I signed up for the BBAW interview swap and was delighted to be paired with a blogger who I’d never heard of before! I’d like to introduce you to Dana, author of Much Madness is Divinest Sense. Isn’t that a fantastic blog name?
Let’s get started with the interview! I was too chicken to ask a bunch of Would you rather questions, but that’s what was rattling around in my brain as I thought up these questions. 😀
Can you tell us a little about yourself?
I am a full-time English teacher, and I love to talk books with my students. I have three children: two daughters and a son. My son is named for the poet Dylan Thomas. My husband blogs about true crime for CBS and The Village Voice. I enjoy reading all kinds of literature. I am very interested in technology and have been working on a master’s degree in Instructional Technology.
Why did you start blogging?
To be honest, I can’t remember. I used to blog under a pseudonym and actually started that blog in 2001, which is ages ago in Internet terms, I guess. Over time I decided to use my own name and even bought a domain. For a long time, the blog that is today my book blog was a hodge podge of various thoughts. It gradually became focused on books. I also have an education blog, a genealogy blog, and a neglected Harry Potter blog.
I see you’ve been blogging for a long time. What keeps you blogging? How have you seen the book blogging world change in the years you’ve been blogging?
While I have been blogging a long time, my blog didn’t become focused on books until fairly recently in its history, so I don’t feel qualified to discuss changes in the book blogging world specifically, but I have seen changes in blogging over time. For one thing, Twitter has become prevalent, and many bloggers I follow have gradually posted less and less on their blogs and using Twitter more. This trend does not seem commonplace among book bloggers, and I think it’s due to the love of the word. We like to talk more, I guess, and 140 characters doesn’t cut it! I think the main reason I keep blogging is that it’s my way of reflecting and thinking. The bonus is that people sometimes respond to my ideas. I journaled for a long time as a teenager, but since then I’ve had trouble keeping a diary or journal regularly. The blogs help me pause and reflect in a way that doesn’t seem so lonely.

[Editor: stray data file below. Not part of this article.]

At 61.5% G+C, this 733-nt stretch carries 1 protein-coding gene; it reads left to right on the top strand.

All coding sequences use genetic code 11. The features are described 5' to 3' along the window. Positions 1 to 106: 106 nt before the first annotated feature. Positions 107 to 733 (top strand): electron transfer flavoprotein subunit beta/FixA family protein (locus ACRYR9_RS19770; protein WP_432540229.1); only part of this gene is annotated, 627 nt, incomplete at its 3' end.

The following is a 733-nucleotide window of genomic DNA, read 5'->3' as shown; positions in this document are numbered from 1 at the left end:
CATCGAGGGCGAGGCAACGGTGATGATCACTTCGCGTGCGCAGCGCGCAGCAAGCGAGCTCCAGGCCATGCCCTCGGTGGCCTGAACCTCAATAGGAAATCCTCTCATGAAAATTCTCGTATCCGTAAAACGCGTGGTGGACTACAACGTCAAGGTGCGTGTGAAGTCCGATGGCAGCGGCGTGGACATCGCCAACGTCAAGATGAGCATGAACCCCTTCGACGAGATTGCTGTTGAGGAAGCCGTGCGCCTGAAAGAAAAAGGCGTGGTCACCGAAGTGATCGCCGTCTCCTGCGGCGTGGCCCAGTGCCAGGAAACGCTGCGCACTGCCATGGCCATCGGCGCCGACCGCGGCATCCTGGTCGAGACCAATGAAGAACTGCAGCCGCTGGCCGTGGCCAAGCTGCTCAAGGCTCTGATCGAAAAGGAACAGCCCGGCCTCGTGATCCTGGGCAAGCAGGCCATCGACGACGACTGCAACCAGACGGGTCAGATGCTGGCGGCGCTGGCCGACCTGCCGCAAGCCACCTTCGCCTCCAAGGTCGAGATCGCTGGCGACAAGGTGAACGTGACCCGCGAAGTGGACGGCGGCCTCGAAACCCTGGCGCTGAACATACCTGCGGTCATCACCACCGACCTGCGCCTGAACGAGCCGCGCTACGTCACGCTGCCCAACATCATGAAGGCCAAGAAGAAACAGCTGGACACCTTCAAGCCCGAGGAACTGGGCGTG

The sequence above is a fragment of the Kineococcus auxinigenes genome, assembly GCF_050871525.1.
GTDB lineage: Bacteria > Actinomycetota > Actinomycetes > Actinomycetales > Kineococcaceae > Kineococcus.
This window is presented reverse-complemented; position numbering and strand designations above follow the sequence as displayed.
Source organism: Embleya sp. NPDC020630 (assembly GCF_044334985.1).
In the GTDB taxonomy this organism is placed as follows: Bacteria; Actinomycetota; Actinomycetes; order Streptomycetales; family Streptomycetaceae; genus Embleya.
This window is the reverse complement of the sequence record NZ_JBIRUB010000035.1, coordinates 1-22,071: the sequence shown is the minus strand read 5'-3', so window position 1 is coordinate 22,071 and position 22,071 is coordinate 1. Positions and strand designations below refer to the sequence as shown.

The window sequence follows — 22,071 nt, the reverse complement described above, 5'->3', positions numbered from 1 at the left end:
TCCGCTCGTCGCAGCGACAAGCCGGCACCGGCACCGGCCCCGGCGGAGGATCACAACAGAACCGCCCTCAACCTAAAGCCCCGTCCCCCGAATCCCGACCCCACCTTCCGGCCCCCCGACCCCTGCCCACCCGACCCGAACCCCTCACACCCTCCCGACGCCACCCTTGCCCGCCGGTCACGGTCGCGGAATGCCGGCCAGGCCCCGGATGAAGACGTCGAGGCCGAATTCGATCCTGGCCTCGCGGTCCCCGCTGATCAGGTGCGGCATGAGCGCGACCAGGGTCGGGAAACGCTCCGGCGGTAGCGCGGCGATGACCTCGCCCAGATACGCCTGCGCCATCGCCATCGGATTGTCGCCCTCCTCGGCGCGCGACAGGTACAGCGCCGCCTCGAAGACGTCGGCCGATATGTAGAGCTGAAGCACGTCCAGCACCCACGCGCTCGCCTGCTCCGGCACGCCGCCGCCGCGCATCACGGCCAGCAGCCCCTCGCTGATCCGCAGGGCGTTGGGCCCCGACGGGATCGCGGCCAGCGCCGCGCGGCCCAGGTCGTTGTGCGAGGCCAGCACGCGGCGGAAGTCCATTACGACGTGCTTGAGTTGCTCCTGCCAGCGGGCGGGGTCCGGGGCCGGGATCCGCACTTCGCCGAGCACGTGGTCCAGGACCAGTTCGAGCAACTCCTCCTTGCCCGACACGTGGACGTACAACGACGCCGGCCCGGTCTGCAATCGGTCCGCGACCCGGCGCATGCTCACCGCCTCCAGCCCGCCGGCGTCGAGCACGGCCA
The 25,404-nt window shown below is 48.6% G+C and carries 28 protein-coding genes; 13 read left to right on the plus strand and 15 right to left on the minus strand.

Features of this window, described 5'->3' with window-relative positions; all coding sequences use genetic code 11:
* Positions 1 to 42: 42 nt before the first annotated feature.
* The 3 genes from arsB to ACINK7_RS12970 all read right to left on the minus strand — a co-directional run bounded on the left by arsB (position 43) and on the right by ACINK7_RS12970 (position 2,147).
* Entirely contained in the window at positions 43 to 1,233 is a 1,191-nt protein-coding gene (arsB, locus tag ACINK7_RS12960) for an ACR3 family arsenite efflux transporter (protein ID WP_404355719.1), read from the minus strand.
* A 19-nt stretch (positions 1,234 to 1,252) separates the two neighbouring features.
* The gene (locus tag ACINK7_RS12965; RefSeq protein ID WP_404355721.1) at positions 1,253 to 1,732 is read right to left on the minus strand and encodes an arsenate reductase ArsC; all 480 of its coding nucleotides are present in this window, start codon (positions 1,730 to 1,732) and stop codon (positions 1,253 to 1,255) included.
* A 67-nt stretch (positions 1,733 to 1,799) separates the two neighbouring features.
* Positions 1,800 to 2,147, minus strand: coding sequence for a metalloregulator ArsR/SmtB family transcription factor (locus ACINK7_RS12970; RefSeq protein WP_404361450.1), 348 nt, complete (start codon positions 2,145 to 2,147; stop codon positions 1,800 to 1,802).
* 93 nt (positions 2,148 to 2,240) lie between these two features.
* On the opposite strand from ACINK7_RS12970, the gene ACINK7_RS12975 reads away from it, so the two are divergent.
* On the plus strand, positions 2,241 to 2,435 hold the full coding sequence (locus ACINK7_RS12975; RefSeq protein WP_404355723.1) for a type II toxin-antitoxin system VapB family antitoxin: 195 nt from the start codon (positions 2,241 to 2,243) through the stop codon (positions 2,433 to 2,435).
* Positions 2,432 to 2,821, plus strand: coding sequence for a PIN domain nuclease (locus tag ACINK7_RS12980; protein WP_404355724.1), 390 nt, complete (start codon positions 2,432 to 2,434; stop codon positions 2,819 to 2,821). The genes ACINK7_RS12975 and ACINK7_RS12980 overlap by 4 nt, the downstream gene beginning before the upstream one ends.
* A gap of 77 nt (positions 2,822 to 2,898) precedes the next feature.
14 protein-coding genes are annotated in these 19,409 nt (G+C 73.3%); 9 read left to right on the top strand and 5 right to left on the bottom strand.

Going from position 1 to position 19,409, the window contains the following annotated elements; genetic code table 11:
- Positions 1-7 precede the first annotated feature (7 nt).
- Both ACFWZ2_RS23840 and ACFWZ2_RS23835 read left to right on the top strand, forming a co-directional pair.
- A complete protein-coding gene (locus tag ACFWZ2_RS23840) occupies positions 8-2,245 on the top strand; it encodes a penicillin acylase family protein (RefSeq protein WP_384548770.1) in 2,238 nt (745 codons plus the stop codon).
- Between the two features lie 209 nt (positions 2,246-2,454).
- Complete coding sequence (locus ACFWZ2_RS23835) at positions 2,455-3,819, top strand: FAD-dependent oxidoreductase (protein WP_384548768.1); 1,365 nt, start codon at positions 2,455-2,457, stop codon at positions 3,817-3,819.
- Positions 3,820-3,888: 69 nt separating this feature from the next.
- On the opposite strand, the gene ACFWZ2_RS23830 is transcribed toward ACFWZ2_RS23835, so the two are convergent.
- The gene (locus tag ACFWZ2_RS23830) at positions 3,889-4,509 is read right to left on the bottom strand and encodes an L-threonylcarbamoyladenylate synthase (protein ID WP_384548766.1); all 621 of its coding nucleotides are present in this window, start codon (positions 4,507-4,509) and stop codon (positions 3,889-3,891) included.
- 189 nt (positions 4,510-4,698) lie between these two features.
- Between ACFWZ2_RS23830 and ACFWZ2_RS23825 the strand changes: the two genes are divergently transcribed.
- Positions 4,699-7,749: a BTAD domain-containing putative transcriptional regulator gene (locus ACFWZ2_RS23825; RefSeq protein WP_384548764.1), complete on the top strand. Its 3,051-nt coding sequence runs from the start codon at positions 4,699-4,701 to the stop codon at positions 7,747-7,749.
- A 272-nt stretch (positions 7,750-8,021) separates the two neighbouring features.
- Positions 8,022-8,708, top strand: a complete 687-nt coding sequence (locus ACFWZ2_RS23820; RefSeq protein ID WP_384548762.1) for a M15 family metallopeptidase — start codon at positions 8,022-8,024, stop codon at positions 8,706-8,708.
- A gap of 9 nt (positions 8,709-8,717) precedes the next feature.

Do you have any secret names for yourself?
I actually can’t think of any. I have had in the past, but I prefer not to be associated with pseudonyms I’ve used in the past.
Have you ever gotten in trouble for reading (at school or work)?
Oh, I’m sure I was told to put the book away many times. I remember reading Gone with the Wind under the desk in 7th grade.
Who’s the coolest author you’ve ever met?
Coolest in terms of just being nice and really caring for his fans—Matthew Pearl. I wrote a note to my students on a blog I have kept for them in the past about his novels The Poe Shadow and The Dante Club in which I recommended students read them. Matthew Pearl sent me a nice e-mail thanking me for the support and inviting me to his appearance in Atlanta. I went, and I correctly answered his trivia question and won a page from his original manuscript of The Dante Club. When Matthew was signing books, I thanked him for the e-mail, and he said, “Oh, you’re Ms. Huff!” I was so touched he remembered. He signed my book and my manuscript page (which is now framed and hanging in my classroom). Later, when he had finished The Last Dickens, he contacted me and asked me if I wanted an advance reader copy. I saw him when he came through Atlanta again for the Dickens tour, and he remembered me still. I know it seems like such a small thing, but he is so gracious and kind, and the fact that he values his fans so much has won me over for life. I will absolutely buy and read every single book he writes.